The BEARR Trust’s Ukraine Appeal: Two Months On
When apprehension gave way to shock on 24 February, our first thought was to reassure our partners in Eastern Europe that we would continue to do all we could to support their work with vulnerable people. On 25 February we posted a message of support on our website and published links to several national and international organisations that had already launched appeals for humanitarian aid.
That same day, BEARR Patron Robert Brinkley was interviewed on LBC and referred to BEARR’s work with civil society partners in Ukraine. This prompted some listeners to donate to BEARR and helped us to realise that we could fundraise in our own right to support the impressive rallying of civil society in the face of the invasion.
We have worked with more than forty small, locally based organisations in Ukraine and Moldova in recent years, either through our Small Grants Scheme or through conferences and workshops we organised in Lviv and Chisinau. On 26 February an organisation we had recently funded to work with women and children in Odesa wrote to tell us that their team were now planning to provide humanitarian aid – the first of many of our partners who rapidly pivoted towards helping people fleeing from the conflict or who were suddenly trapped in their homes without support.
We launched our Ukraine Appeal on 27 February, just three days after the invasion. Donors seemed attracted to the idea that we could get money quickly into Ukraine and Moldova, where known and trusted local partners would immediately procure emergency supplies. As our partners sent us photos of their delivery and transport efforts, plus stacks of receipts for food, clothing, bedding, hygiene products and medical supplies, donations to our appeal fund accelerated.
We had initially thought of a target of £10,000 but decided to try for £25,000. We hit that target within the first 24 hours, so we doubled it to £50,000. Within a week we doubled the target again, to £100,000. At that point, with donations still arriving thick and fast, we stopped setting targets. Including known pledges, we forecast that the appeal fund (currently at £170,000) could soon reach £250,000. More than 800 individuals or charitable foundations have donated to the appeal so far.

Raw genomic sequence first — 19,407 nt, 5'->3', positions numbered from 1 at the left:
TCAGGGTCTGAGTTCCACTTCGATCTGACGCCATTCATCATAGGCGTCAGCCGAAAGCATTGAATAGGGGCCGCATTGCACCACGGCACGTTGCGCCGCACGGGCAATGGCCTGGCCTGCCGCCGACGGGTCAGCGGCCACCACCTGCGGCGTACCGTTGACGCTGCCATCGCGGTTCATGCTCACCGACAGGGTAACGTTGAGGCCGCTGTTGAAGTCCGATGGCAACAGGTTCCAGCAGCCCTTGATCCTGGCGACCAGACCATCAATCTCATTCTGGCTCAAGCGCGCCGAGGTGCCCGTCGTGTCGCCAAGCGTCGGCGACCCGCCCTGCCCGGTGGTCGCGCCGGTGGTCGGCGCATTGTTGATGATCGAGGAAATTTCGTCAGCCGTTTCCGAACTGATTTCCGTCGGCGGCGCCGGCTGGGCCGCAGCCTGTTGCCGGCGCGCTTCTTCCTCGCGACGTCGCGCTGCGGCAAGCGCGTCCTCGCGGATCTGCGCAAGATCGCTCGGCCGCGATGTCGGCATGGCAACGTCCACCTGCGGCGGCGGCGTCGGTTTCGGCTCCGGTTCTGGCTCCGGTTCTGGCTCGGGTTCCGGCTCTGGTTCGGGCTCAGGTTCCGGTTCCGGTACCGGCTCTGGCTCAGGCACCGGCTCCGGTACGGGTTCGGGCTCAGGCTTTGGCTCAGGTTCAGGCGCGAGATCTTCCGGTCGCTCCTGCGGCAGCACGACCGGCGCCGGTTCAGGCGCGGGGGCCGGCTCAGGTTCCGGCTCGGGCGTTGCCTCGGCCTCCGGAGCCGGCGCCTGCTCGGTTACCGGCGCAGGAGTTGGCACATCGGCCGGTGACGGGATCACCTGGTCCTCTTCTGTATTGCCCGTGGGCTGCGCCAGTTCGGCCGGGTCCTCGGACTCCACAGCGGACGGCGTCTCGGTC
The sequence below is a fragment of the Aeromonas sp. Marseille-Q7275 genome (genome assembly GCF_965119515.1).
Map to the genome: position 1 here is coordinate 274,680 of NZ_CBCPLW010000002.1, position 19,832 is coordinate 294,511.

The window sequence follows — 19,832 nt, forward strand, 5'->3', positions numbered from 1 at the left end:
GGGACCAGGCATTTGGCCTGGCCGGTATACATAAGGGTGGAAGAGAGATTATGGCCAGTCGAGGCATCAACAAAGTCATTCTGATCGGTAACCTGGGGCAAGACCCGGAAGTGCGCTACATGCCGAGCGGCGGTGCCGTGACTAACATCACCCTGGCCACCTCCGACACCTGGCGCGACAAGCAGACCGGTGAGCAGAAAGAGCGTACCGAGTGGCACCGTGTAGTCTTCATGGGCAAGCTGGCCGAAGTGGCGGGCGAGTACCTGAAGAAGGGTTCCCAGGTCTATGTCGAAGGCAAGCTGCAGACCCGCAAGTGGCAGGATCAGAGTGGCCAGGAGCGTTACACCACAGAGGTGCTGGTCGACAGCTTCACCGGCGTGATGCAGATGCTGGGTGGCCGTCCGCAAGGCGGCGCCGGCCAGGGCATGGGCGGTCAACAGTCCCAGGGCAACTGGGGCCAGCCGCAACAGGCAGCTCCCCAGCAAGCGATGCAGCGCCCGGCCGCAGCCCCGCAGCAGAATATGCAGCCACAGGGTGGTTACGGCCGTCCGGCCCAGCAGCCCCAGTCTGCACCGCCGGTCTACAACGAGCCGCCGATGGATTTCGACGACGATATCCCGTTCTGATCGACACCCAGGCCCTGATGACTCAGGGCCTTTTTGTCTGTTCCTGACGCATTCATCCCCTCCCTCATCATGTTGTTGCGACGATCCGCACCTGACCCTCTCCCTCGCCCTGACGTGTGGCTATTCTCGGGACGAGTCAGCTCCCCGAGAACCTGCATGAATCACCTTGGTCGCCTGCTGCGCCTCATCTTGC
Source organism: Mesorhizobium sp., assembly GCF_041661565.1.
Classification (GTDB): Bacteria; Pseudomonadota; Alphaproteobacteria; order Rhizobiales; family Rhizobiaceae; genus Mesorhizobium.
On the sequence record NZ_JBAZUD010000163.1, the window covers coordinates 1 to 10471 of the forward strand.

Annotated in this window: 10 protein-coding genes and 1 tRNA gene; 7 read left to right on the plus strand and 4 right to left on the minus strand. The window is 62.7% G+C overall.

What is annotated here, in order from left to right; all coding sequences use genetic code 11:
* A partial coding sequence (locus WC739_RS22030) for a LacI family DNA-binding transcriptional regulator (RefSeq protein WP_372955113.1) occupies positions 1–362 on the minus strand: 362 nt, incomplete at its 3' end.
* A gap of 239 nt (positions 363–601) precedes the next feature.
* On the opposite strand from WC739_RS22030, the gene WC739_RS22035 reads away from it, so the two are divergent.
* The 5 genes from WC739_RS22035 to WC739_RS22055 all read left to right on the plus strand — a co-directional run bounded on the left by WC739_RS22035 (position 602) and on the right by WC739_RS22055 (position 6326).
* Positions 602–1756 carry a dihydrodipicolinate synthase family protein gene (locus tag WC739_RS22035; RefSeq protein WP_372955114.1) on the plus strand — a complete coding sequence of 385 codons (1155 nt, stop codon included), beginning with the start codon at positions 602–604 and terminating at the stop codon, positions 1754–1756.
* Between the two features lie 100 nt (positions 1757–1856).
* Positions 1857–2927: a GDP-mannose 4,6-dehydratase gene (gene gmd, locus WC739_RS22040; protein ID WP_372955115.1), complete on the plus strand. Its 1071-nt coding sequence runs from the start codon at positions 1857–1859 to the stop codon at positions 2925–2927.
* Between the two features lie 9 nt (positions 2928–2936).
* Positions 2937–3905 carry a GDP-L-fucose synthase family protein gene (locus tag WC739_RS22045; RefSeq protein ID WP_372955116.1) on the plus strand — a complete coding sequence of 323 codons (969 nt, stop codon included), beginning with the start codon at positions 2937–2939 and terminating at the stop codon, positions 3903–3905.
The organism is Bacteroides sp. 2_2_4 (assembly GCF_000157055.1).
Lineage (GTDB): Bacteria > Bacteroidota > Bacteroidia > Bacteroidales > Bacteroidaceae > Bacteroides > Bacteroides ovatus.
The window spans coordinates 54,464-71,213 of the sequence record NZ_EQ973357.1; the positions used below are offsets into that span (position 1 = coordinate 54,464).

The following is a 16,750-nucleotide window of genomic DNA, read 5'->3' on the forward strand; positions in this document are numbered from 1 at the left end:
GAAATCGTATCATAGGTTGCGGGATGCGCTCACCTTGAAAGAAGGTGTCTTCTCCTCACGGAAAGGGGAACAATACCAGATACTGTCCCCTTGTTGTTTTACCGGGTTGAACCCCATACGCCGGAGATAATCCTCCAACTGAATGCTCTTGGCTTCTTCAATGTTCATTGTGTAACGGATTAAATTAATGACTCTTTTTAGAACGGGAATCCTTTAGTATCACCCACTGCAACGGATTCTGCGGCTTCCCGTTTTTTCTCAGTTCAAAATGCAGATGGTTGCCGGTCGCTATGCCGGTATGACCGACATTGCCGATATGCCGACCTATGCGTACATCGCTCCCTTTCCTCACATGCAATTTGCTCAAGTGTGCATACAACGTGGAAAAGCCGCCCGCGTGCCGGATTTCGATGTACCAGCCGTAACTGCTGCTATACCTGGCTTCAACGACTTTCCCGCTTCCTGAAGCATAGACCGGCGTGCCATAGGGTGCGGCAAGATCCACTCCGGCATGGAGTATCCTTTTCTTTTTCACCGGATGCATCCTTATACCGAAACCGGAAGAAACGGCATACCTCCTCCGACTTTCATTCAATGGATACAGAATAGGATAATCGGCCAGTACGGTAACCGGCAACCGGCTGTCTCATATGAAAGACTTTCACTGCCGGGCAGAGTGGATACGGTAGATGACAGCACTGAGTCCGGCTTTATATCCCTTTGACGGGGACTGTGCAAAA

Our partners told us that BEARR’s money was often the first to arrive and was sometimes the only source of emergency funds. We are pleased to be able to bridge a gap until international aid comes in, but we know there will always be pieces missing in the network – this became clear from the first-hand reports sent back from Moldova by trustees Megan Bick and Jane Ebel.
Another aspect of our Ukraine Appeal that attracts donors is the fact that 100% of what we receive is passed on to provide emergency help. There are no overheads – all our administrative costs, and bank transfer fees, are being covered by other grants and donations. Our trustees, already a notably ‘hands-on’ group of volunteers, stepped up their involvement according to their availability and particular knowledge and skills. The trio of Ross Gill, Janet Gunn and Nicola Ramsden has been working continuously to make payments and organise the necessary adaptations to BEARR’s processes, while Janet works with BEARR’s Information Officer and volunteers to ensure that updates are posted quickly to the website and social media.
At the start of the campaign, BEARR’s Information Officer role was deftly passed by Louisa Long (who had just accepted a new job with the John Smith Trust) to Alexia Claydon. They completed a seamless handover while helping to launch the fundraising campaign and liaising with our partners in Ukraine and Moldova.
Two months into the conflict, and with no respite in sight, our partners have added trauma counselling to their list of basic physical needs. We are now in regular contact with, and supplying funds to, around 30 local organisations in Ukraine and Moldova, providing emergency aid over a wide area. Our network of contacts on the ground now includes other recommended local organisations and is expanding as we receive more information and requests. Having Megan and Jane in Moldova for a few weeks deepened our local knowledge and widened our contacts significantly.
We are learning about what other charities are doing and we are also introducing other funding organisations to our partners. Most recently Street Child, where a former BEARR volunteer is now a programme manager, has supported one of our most active partners in Ukraine.
The capacity of civil society organisations to respond to urgent need is heartening, but they are pushing themselves to the limits in exhausting conditions and they need to be supported too. BEARR’s fundraising campaign will therefore continue – it has proved to be a very effective source of immediate help, but the needs are growing and becoming more complex.